Top 3 complications Post-Birth.

Being pregnant, giving birth and then looking after a baby – it’s all particularly hard work on the body and comes at a time when you are more focused on the baby and less focused on you. However you need to look after your own body, you only get one and if it isn’t functioning as well as it should is makes life a lot harder.

Three of the key complications that can occur during pregnancy and postnatally:

1. Diastasis Recti.

This is a seperation of the tummy musclesDiastasis Recti that run vertically down the tummy (the Rectus Abdominus or 6 pack muscles). It can happen naturally but there are also things you can do to prevent it from becoming too large an issue whilst pregnant. After your 6 week check is then the time to get this checked out and to address it.

Top Tips: No sit ups in pregnancy and post-birth. Don’t go back to high impact exercise too quickly as it can make this worse and use safe postnatal Pilates exercises to fix it.

2. Pubis Symphysis Derangement:

Otherwise known as pelvic girdle pain or SPD. This occurs when there is movement in the symphysis pubis, and a misalignment of the pelvis. It leads to pain in the pelvis and groin region. This is usually worse on standing, walking, climbing stairs, getting in and out of a car and activities that involve having the weight on one leg. Pilates can help by strengthening the core (above the pelvis) and the thigh and bum muscles (below the pelvis). These strengthening exercises effectively help the body support the pelvis and take the pressure off. This can happen in pregnancy, during labour or after birth.

Pilates with Priya: The Pelvis

Top Tips: Your local obstetric physiotherapist may be able to help with misalignment. Then use Pilates specific exercises to help strengthen and maintain the correct posture and position.

3. Hunched Posture:

Being pregnant means heavier breasts, a bump and often rounded shoulder to compensate for the heavier load. Having a baby means you end up leaning forward a lot to play, pick up, feed and change your little one. Carrying a baby around leads to tense shoulders and feeding can be awful for the posture too. Having a rounded upper back leads to tight shoulders and neck, tight hamstrings, weak gluteals (bum) and tummy muscles. It also doesn’t look great.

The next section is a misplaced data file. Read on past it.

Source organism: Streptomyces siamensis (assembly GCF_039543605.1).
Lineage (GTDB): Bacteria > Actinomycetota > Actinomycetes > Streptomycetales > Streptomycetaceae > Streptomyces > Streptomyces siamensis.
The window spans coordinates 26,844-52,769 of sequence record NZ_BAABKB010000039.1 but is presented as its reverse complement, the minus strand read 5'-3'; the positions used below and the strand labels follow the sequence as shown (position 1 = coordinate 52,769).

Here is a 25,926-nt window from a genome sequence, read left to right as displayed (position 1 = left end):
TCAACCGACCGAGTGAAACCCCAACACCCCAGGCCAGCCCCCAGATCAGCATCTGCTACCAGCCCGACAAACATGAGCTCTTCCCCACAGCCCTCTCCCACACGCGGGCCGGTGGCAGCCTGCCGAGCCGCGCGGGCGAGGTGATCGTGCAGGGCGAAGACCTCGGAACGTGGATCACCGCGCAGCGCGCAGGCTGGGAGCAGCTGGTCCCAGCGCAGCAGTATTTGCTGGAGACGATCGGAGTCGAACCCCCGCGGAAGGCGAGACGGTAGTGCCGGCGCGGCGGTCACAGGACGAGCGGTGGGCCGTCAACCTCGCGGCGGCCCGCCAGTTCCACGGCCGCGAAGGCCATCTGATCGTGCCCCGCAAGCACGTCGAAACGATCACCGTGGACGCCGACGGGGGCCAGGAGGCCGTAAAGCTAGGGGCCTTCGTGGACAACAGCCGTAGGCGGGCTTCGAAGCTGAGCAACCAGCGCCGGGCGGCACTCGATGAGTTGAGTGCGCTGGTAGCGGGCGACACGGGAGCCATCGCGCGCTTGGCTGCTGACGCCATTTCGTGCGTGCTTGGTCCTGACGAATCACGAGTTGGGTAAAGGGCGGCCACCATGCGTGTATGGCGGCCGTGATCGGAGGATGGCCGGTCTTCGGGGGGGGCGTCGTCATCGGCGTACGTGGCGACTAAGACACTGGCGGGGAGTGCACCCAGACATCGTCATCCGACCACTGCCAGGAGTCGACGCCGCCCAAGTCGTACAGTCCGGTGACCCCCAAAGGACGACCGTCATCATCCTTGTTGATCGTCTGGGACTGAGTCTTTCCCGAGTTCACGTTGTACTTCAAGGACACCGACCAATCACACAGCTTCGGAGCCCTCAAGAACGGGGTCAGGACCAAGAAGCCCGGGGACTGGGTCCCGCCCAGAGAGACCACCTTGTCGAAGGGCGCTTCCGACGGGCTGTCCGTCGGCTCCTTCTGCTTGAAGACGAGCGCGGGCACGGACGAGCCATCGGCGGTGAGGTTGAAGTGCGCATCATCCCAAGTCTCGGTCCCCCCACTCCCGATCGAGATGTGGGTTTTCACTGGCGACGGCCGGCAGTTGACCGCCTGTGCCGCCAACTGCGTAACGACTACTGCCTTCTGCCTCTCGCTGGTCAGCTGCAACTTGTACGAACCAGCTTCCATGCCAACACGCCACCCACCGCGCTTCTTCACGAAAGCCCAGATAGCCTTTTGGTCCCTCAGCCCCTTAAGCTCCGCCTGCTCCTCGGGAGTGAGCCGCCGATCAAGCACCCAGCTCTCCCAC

Top Tips: Keep checking your posture in the mirror, think about it when you feed and carry baby. Make posture part of your everyday awareness.

For specific exercises and more top tips try “Beyond Your Bump”

Week 9 Post-baby: Picking up my trainers

After 4 weeks of twitchy feet and 8 weeks retraining my core I decided it was time to try out a short run.

Pilates with Priya: Picking up my Trainers post-baby

Now I do not advocate rushing into high intensity exercise too soon post-birth. Here are the reasons I felt I was ready:

  1. I have worked on building my core strength back up and although its not where it was pre-pregnancy, I’m confident it is strong enough.
  2. I was active all throughout pregnancy (step aerobics until 37 weeks) so my body is used to exercise.
  3. I’ve spent several weeks building my cardiovascular exercise up with short workouts and walks.
  4. I still have a diastasis recti, its now 1.5cm but the depth of this has significantly lessened and I can feel the improvement.

So I planned a morning run, got the toddler and baby sorted and hubby at home to look after them. At last minute the toddler decided she was coming too. My first run turned into myself, the buggy and toddler running to the sounds of “What’s that mummy” and “Old MacDonald Had a Farm”, what better company could I ask for? I took it gently and managed a little cycle of running for 4 minutes, walking for 1 minute, a total of 15 minutes. Not quite my usual 6km run, but a good start. Here we are pre-run.

Week 9 Post-baby: Picking up my trainers

Later in the week I managed to sneak out for another run, this time with baby and the buggy and managed 4 1/2 minutes running, 1 minute walking. I’m hoping this will improve each time.

I’ve also had a sickly baby this week so other exercise has been teaching my Pilates classes and attending a Pilates class and ballet class for my benefit, no walking or weights but I have lost 1kg (2lbs).

If you are thinking about starting running post-baby here are my tips:

  1. Make sure you have a very good sports bra, especially if you are breastfeeding. I’m wearing a sports bra, support top and a top with a built in support.
  2. Build up to it, so get walking and doing other exercise first.
  3. Ensure your core is strong enough to support the impact or you could do more harm.
  4. Start small. Try running for 1 minute and walking for 1 minute in a little cycle and build it up.
  5. Wear good trainers, they will make all the difference.